Ingushetia bombing undercuts Russia's claims of a calmer neighborhood

Continued violence in the North Caucusus region could be fueled by anger over corruption, experts say.

MOSCOW – No matter how many times the Kremlin declares victory and attempts to move on, the escalating violence spreading from Chechnya around Russia's seething North Caucasus region just won't go away.

A suicide bomber shattered the latest illusion of stability on Monday, slamming his explosives-laden car into a motorcade carrying the Kremlin-appointed president of Ingushetia, Yunus-Bek Yevkurov, seriously injuring him and killing two bodyguards.

Mr. Yevkurov, a former Russian military intelligence officer, was handed the job of pacifying Ingushetia after his predecessor, Murat Zyazikov was dismissed last October following repeated allegations that his security forces had committed indiscriminate acts of violence against civilians (read more Monitor coverage here).

Ingushetia, a tiny republic whose half-million people are ethnic kin to their Chechen neighbors, remained peaceful through two brutal Kremlin wars to bring Chechnya's separatist bid to heel. But, along with another mainly-Muslim republic, Dagestan, it has seen a major upsurge in violence in recent years (read more here).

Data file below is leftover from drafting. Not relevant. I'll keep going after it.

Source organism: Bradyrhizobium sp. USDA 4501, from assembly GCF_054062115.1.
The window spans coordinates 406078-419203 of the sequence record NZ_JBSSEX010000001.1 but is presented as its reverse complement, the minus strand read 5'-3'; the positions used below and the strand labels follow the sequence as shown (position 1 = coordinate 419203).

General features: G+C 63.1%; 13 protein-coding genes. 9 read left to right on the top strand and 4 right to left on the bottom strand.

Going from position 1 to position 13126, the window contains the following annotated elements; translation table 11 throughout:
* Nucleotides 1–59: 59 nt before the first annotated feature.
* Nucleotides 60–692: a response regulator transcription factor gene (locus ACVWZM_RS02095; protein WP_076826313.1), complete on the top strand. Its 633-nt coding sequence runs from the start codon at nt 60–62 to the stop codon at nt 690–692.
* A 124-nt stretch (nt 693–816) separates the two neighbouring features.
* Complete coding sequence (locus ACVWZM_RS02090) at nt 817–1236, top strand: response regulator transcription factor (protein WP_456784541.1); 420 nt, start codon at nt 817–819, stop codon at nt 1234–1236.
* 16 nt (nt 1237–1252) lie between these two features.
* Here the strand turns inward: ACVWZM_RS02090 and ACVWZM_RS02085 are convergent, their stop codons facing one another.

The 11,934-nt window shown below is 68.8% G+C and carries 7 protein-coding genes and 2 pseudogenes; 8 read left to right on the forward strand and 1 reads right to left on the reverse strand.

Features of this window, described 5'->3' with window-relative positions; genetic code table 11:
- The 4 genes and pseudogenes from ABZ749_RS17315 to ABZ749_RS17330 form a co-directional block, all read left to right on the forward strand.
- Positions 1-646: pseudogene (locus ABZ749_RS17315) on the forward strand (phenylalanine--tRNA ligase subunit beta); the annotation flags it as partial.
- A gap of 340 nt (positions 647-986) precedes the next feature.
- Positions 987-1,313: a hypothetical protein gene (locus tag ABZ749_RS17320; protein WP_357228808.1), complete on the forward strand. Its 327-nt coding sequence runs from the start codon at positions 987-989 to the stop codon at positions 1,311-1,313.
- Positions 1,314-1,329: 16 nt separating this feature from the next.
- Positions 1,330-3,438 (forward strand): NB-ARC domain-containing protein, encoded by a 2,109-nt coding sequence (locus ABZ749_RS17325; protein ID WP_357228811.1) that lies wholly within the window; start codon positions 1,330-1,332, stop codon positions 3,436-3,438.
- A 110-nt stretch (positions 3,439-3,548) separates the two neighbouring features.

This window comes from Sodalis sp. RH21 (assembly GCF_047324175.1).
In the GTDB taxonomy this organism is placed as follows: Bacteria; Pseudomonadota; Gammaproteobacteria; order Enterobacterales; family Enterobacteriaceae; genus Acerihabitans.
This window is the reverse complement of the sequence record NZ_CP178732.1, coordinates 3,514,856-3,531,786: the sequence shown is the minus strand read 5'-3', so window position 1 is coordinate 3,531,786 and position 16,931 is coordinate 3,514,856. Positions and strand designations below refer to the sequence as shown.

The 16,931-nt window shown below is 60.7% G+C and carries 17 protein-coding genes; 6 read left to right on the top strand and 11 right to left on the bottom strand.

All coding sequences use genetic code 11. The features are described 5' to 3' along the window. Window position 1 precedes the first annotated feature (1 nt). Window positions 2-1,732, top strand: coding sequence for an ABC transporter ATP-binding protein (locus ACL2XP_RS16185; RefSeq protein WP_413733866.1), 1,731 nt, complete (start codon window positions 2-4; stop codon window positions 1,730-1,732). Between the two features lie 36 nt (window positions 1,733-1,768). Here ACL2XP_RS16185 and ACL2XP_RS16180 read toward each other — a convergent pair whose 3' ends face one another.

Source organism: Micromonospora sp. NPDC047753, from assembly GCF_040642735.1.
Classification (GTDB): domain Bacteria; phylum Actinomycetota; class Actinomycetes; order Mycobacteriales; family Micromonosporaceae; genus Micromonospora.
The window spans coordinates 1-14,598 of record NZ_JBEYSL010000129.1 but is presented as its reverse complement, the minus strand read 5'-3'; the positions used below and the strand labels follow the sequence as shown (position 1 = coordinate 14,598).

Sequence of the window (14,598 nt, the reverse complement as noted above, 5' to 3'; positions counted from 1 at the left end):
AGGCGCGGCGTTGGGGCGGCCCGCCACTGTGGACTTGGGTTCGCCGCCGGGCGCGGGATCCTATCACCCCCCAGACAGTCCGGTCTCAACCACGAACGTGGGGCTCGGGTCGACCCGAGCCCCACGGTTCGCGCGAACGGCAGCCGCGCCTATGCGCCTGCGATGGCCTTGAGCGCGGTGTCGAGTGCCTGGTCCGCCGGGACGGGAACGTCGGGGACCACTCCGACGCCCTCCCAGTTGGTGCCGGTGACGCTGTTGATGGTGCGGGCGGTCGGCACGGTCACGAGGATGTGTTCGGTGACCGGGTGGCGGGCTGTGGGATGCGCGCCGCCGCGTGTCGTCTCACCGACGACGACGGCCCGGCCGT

"Since 2006, the numbers of violent acts in Dagestan and Ingushetia has grown much greater than those happening in Chechnya itself," says Andrei Soldatov, editor of, a Website that specializes in news about Russia's security services.

"This struggle is going to be long and complicated," he says. "There is no trust between leaders in Moscow and the local security forces."

Russian President Dmitry Medvedev decried the attack on his appointee, the third high-level Ingush official to be targeted in the past month, as an "act of terror," triggered by Russia's success in restoring order to the neighboring republic of Chechnya.

Russia has fought two bloody wars in Chechnya since 1994, at an estimated cost of 200,000 lives, and has lately achieved a tenuous stability in the troubled republic by granting virtual autonomy to a pro-Moscow local strongman, Ramzan Kadyrov.

Mr. Kadyrov told journalists Monday that the attack on his Ingush counterpart was the product of his own success in next-door Chechnya.

"Today's bloody terrorist attack proved once again that we are on the right track and that we will certainly complete all the measures started against terrorists and extremists," Kadyrov said.

But some experts say the picture may be more complex than the Kremlin's narrative suggests, with corruption a more likely factor in the growing violence than the region's shadowy Islamist insurgency.

"Yevkurov has stepped on the toes on many local crime bosses since he came to power," says Mikhail Alexandrov, head of Caucasian studies at the official Institute of the Commonwealth of Independent States in Moscow.

"This is about corruption, and it reflects the situation in Russia at large. Only in the Caucasus this struggle takes on such a radical and ugly form. In the Caucasus, it's tradition to settle disputes by force of arms, and that's one reason we see so many attacks on the representatives of power."

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